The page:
Then I discovered the 6 hour BBC movie and fell in love again! It became my scrapbooking go-to movie, my need alone time movie, my "I am sick and lay on the couch movie." Even now, I will run it in the background if I am doing something else, but want the company of movie. 

Fast forward about 18 years, with a husband and daughter now indoctrinated we finally had a chance to see Pemberley. Lyme Park is the real name of the estate which claims my affections. The house and gardens are delightful though perhaps not as grand as some of the other estates in the county. I was giddy to relive movie moments as we walked the park and my husband was such a good sport to humor us.  Here's to making dreams come true! 

Making Chocolate Truffles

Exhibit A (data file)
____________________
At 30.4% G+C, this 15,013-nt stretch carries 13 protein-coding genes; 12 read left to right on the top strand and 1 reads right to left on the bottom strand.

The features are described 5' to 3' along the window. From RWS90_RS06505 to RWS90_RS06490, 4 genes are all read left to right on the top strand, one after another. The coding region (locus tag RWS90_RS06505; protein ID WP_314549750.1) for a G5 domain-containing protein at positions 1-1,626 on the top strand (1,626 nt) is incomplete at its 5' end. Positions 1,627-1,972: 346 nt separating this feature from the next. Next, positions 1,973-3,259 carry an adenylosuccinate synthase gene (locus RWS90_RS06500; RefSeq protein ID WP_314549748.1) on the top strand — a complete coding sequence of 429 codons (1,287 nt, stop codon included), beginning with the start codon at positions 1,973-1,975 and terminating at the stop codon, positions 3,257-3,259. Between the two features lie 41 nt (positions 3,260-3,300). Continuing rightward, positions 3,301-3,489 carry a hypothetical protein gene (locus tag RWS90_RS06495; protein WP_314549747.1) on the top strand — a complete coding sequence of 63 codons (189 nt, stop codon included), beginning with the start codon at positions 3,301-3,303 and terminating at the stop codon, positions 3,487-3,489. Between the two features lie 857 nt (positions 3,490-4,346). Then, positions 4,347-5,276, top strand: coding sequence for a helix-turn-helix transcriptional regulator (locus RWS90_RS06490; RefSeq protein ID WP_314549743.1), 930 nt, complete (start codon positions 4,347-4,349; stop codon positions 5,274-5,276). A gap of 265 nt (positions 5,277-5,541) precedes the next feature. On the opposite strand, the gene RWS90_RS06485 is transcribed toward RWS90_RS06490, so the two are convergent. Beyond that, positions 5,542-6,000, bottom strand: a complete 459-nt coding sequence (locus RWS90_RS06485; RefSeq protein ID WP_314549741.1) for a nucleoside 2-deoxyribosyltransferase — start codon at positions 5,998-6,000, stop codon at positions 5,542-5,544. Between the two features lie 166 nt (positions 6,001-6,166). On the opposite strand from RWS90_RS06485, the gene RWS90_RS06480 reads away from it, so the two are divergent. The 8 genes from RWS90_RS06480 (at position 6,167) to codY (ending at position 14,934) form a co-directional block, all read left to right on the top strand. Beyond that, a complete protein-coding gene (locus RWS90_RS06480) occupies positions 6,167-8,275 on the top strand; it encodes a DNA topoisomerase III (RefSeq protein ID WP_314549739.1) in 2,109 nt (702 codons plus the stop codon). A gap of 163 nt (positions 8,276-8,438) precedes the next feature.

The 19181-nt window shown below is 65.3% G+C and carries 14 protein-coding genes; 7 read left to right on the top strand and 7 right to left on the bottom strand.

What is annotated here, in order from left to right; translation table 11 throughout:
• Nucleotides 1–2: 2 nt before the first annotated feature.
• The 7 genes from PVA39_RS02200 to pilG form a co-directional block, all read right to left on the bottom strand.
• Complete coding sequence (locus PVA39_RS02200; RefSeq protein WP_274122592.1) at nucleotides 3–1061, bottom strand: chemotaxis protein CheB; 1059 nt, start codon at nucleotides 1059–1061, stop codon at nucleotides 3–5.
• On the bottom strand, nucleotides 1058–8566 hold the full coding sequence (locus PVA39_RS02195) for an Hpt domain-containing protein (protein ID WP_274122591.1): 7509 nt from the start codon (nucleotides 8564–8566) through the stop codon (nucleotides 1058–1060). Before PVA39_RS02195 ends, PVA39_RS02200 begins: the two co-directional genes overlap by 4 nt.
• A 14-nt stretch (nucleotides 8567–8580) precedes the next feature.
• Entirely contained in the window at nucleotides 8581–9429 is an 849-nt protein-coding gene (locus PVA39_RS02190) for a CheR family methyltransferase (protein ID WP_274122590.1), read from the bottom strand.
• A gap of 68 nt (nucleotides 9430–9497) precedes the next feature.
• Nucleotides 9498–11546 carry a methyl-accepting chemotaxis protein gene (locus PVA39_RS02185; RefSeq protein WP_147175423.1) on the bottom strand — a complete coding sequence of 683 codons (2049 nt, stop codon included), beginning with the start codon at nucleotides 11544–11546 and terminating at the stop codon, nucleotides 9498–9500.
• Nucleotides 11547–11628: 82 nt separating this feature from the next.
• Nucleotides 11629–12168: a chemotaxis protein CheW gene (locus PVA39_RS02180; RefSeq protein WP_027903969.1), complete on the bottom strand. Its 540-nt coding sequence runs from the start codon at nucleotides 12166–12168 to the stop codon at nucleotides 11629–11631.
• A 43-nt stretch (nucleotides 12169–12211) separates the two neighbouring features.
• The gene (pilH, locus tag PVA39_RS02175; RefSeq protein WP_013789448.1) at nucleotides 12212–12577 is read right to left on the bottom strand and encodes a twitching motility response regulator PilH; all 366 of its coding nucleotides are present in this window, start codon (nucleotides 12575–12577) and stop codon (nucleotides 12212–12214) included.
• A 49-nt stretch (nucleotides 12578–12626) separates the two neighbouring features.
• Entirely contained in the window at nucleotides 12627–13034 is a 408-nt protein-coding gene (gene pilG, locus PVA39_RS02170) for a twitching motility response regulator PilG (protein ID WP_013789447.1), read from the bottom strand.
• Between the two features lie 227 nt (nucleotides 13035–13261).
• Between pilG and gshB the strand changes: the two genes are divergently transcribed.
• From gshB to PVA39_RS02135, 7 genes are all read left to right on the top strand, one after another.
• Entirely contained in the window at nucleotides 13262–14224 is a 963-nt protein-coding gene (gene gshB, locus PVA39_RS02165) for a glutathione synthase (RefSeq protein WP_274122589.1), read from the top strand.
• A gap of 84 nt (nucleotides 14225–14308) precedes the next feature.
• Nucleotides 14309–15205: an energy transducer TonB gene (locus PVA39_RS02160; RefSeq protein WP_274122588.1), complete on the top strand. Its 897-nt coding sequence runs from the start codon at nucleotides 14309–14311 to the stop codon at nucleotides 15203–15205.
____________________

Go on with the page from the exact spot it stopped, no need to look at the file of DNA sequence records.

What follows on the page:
I can't believe I couldn't get either of my children to join me for this super fun activity--fuddy duddies! While in York we passed the Cocoa House offering a number of classes and the truffle making class was the only one that fit into our schedule, so I ditched my family for a couple of hours one afternoon to try my hand at chocolateering. 

A couple of interesting cooking notes--
First, we melted our chocolate with a hair dryer. It is a little more forgiving in a classroom setting as you can't really melt the chocolate too fast. 
Second, there isn't a whole lot that goes into truffles, it was like chocolate chips, vanilla and cream. 
Third, Those poo shapes blobs are what we rolled into balls for dipping. I've since read of a more efficient way of getting a ball, but in a classroom setting this worked fine. 
Fourth, before dipping truffles in chocolate, the melted chocolate must cool down just a bit. It is ready when you can touch your bottom lip and it doesn't burn. 

If you find yourself in York this is a fun activity and very (or should have been) family friendly. 

Silent Sunday

York Minster
Linking with Photalife

York